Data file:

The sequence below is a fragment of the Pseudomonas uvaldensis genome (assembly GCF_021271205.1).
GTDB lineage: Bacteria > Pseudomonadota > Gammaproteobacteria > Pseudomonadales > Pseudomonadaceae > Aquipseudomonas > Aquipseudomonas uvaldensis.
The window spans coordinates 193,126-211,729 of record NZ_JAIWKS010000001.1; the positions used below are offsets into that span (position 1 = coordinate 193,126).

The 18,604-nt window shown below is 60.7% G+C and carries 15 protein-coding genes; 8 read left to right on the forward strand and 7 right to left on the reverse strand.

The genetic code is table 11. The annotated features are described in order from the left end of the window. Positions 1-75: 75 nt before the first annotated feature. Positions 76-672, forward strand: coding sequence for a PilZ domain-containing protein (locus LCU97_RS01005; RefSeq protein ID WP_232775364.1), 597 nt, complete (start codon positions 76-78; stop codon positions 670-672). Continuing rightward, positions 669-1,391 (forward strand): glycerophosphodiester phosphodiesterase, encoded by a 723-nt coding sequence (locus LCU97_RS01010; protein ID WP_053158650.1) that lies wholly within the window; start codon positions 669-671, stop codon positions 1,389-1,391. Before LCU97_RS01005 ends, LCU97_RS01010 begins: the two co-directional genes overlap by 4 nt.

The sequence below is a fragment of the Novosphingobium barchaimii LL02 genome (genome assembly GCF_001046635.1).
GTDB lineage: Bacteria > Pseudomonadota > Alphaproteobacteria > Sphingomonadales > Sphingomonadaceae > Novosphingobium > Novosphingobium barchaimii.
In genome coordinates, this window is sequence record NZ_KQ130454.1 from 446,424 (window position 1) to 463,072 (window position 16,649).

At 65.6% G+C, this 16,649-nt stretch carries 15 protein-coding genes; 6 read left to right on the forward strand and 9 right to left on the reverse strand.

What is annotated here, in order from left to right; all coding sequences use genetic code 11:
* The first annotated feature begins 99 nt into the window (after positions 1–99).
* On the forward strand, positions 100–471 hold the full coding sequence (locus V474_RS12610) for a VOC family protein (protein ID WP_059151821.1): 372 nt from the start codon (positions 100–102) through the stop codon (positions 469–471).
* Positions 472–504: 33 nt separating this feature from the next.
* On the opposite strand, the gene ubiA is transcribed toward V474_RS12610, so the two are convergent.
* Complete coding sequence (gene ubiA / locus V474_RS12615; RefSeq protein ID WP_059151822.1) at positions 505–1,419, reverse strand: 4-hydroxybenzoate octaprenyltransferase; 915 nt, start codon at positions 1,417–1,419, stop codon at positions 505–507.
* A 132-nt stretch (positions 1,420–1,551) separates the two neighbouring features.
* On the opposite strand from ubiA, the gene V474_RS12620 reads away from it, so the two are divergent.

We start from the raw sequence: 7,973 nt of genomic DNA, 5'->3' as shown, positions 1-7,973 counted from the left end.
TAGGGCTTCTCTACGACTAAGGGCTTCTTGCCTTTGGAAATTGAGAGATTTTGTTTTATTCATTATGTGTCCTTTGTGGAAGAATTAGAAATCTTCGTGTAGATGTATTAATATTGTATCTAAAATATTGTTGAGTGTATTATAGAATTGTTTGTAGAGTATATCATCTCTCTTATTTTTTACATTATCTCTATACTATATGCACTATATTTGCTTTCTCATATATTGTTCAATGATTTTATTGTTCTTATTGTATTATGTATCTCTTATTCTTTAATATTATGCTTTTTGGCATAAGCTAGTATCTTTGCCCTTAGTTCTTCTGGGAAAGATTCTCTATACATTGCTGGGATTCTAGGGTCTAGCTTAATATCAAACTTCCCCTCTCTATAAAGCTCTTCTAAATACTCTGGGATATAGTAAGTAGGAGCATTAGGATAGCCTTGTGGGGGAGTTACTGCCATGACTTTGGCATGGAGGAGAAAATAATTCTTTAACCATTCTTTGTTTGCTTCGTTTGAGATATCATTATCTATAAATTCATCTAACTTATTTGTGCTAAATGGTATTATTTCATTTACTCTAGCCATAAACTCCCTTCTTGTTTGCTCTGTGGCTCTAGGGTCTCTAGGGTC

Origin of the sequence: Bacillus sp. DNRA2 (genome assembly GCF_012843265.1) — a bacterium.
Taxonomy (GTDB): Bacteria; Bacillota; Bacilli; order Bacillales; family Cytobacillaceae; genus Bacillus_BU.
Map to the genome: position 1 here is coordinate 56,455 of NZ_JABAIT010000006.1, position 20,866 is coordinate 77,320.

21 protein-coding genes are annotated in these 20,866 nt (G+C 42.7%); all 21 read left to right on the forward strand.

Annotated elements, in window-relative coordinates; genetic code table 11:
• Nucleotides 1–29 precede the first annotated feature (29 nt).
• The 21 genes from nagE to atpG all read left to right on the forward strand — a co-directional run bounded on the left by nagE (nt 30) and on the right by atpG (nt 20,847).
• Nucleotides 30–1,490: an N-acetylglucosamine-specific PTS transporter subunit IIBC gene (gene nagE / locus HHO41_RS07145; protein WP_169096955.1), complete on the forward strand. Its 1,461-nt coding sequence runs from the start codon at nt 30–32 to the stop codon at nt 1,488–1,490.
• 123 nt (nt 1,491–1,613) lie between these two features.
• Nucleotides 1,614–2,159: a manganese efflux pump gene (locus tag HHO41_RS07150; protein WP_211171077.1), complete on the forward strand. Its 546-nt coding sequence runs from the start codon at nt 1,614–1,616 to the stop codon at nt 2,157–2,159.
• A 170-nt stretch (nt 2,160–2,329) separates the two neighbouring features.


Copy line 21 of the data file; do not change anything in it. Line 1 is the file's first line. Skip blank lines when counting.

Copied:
Taxonomy (GTDB): Bacteria; Bacillota; Bacilli; order Bacillales; family Cytobacillaceae; genus Bacillus_BU.